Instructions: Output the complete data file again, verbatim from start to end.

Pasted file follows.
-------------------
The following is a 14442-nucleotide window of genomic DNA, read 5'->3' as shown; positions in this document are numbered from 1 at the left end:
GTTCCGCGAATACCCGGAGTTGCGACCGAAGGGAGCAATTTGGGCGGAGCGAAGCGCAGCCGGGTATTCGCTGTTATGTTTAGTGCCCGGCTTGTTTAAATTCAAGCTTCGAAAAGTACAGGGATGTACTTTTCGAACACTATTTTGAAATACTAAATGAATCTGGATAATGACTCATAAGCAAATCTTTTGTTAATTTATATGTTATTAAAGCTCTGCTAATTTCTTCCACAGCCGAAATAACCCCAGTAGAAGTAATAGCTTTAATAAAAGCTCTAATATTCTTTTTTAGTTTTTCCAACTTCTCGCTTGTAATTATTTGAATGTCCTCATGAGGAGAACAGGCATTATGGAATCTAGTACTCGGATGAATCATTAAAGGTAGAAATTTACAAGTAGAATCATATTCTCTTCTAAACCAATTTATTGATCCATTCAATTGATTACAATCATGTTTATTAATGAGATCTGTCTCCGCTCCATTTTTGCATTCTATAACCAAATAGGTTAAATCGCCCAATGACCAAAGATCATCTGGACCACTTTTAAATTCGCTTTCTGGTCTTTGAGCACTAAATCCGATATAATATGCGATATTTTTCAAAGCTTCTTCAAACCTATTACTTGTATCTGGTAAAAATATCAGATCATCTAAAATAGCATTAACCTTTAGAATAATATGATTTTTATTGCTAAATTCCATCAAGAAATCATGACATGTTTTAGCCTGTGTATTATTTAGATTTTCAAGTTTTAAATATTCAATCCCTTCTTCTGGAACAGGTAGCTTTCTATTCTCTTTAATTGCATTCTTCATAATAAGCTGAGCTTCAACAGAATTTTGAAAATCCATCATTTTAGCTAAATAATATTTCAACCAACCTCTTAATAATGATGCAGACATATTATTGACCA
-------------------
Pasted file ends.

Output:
The following is a 14442-nucleotide window of genomic DNA, read 5'->3' as shown; positions in this document are numbered from 1 at the left end:
GTTCCGCGAATACCCGGAGTTGCGACCGAAGGGAGCAATTTGGGCGGAGCGAAGCGCAGCCGGGTATTCGCTGTTATGTTTAGTGCCCGGCTTGTTTAAATTCAAGCTTCGAAAAGTACAGGGATGTACTTTTCGAACACTATTTTGAAATACTAAATGAATCTGGATAATGACTCATAAGCAAATCTTTTGTTAATTTATATGTTATTAAAGCTCTGCTAATTTCTTCCACAGCCGAAATAACCCCAGTAGAAGTAATAGCTTTAATAAAAGCTCTAATATTCTTTTTTAGTTTTTCCAACTTCTCGCTTGTAATTATTTGAATGTCCTCATGAGGAGAACAGGCATTATGGAATCTAGTACTCGGATGAATCATTAAAGGTAGAAATTTACAAGTAGAATCATATTCTCTTCTAAACCAATTTATTGATCCATTCAATTGATTACAATCATGTTTATTAATGAGATCTGTCTCCGCTCCATTTTTGCATTCTATAACCAAATAGGTTAAATCGCCCAATGACCAAAGATCATCTGGACCACTTTTAAATTCGCTTTCTGGTCTTTGAGCACTAAATCCGATATAATATGCGATATTTTTCAAAGCTTCTTCAAACCTATTACTTGTATCTGGTAAAAATATCAGATCATCTAAAATAGCATTAACCTTTAGAATAATATGATTTTTATTGCTAAATTCCATCAAGAAATCATGACATGTTTTAGCCTGTGTATTATTTAGATTTTCAAGTTTTAAATATTCAATCCCTTCTTCTGGAACAGGTAGCTTTCTATTCTCTTTAATTGCATTCTTCATAATAAGCTGAGCTTCAACAGAATTTTGAAAATCCATCATTTTAGCTAAATAATATTTCAACCAACCTCTTAATAATGATGCAGACATATTATTGACCA